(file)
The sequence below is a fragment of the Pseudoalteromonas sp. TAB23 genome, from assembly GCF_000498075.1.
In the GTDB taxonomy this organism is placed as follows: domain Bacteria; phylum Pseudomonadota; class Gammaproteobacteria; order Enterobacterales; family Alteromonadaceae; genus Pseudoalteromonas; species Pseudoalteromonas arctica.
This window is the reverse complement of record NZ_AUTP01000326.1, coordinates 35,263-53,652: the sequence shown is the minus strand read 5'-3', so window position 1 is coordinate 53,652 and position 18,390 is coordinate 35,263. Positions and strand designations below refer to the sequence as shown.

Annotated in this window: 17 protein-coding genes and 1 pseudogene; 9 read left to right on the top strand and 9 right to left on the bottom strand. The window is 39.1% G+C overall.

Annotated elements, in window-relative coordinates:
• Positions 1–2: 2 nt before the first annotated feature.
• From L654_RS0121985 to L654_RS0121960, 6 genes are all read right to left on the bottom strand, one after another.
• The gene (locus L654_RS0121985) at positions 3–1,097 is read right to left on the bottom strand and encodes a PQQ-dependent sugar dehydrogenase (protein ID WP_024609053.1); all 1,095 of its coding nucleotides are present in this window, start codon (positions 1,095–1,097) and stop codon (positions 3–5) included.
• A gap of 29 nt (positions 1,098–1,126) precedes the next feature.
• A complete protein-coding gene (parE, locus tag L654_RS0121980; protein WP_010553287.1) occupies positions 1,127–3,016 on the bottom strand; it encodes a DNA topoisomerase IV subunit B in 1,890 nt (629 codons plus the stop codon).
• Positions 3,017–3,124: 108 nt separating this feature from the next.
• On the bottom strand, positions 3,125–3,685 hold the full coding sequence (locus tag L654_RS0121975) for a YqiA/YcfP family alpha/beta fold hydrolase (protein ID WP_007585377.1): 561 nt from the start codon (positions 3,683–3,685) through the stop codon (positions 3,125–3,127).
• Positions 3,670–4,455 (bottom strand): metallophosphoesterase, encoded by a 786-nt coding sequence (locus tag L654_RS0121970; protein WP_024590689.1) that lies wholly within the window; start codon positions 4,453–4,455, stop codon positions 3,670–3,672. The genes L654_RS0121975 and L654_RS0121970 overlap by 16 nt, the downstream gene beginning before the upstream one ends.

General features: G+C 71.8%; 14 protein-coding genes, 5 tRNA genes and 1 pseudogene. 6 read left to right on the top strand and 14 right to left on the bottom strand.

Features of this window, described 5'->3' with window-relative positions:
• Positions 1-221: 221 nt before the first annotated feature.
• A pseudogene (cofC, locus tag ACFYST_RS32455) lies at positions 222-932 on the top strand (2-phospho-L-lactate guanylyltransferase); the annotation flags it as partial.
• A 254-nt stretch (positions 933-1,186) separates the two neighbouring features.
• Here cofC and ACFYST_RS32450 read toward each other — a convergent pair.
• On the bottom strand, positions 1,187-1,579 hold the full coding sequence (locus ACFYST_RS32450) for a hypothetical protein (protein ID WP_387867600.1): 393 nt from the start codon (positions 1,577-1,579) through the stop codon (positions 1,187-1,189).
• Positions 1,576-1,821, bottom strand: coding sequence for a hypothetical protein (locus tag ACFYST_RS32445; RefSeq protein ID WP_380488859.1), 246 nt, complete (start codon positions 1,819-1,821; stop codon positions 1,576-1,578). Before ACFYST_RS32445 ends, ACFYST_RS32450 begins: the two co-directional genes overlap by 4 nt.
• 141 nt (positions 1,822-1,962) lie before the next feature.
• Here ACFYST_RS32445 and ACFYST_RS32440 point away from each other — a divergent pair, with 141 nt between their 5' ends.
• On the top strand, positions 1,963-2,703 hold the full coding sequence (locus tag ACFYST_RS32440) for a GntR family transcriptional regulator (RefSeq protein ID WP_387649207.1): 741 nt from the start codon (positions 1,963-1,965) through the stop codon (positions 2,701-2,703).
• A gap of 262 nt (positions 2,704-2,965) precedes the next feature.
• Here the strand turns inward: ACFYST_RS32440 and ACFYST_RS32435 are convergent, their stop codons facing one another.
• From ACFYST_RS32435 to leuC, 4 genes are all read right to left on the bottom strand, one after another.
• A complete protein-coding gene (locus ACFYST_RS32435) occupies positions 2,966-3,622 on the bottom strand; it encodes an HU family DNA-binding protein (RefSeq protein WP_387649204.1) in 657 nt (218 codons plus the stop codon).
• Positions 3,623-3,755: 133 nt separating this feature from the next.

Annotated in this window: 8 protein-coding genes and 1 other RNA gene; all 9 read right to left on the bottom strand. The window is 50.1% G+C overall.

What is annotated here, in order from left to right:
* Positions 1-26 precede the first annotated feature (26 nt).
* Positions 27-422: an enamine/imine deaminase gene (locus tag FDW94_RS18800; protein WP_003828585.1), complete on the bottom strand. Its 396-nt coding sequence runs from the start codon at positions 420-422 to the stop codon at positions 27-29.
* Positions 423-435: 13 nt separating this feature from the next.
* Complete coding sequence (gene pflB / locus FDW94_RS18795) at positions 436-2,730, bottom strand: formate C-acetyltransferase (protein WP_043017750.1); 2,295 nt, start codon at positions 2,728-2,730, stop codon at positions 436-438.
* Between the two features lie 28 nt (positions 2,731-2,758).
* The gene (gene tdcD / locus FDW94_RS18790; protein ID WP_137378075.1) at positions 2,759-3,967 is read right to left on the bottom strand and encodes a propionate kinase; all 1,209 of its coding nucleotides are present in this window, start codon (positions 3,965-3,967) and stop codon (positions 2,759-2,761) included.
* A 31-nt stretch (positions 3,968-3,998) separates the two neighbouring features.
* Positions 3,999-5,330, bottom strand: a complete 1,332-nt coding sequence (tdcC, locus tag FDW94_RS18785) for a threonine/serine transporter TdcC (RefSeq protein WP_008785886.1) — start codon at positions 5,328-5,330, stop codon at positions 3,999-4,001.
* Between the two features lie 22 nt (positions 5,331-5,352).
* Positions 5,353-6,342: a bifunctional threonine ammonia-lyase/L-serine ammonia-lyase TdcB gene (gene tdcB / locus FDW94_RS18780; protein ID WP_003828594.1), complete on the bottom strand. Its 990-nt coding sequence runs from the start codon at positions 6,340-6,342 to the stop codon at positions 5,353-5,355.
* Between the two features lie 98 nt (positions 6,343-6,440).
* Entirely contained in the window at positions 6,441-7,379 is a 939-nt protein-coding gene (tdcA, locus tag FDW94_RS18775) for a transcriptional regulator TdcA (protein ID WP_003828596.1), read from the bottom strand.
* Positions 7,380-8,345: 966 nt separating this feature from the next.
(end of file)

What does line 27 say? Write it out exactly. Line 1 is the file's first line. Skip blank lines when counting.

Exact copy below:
• From ACFYST_RS32435 to leuC, 4 genes are all read right to left on the bottom strand, one after another.